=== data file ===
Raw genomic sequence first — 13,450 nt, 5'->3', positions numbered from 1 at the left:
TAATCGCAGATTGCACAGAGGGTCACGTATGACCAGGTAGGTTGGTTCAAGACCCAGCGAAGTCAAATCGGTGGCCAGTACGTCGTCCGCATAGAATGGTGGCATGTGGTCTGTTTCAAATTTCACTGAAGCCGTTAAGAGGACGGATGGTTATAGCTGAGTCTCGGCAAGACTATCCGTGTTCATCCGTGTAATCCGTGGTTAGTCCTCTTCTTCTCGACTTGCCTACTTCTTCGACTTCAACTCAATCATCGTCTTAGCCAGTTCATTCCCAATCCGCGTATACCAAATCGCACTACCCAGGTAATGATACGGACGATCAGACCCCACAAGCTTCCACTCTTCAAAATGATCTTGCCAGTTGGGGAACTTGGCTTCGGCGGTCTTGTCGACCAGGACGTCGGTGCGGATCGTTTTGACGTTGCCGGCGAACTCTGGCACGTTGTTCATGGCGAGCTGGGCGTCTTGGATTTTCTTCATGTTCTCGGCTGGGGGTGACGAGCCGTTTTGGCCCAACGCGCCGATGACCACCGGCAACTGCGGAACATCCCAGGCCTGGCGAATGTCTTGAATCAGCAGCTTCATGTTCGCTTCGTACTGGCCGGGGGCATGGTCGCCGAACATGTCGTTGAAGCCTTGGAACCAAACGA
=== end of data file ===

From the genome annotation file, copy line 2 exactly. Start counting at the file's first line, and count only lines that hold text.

TAATCGCAGATTGCACAGAGGGTCACGTATGACCAGGTAGGTTGGTTCAAGACCCAGCGAAGTCAAATCGGTGGCCAGTACGTCGTCCGCATAGAATGGTGGCATGTGGTCTGTTTCAAATTTCACTGAAGCCGTTAAGAGGACGGATGGTTATAGCTGAGTCTCGGCAAGACTATCCGTGTTCATCCGTGTAATCCGTGGTTAGTCCTCTTCTTCTCGACTTGCCTACTTCTTCGACTTCAACTCAATCATCGTCTTAGCCAGTTCATTCCCAATCCGCGTATACCAAATCGCACTACCCAGGTAATGATACGGACGATCAGACCCCACAAGCTTCCACTCTTCAAAATGATCTTGCCAGTTGGGGAACTTGGCTTCGGCGGTCTTGTCGACCAGGACGTCGGTGCGGATCGTTTTGACGTTGCCGGCGAACTCTGGCACGTTGTTCATGGCGAGCTGGGCGTCTTGGATTTTCTTCATGTTCTCGGCTGGGGGTGACGAGCCGTTTTGGCCCAACGCGCCGATGACCACCGGCAACTGCGGAACATCCCAGGCCTGGCGAATGTCTTGAATCAGCAGCTTCATGTTCGCTTCGTACTGGCCGGGGGCATGGTCGCCGAACATGTCGTTGAAGCCTTGGAACCAAACGA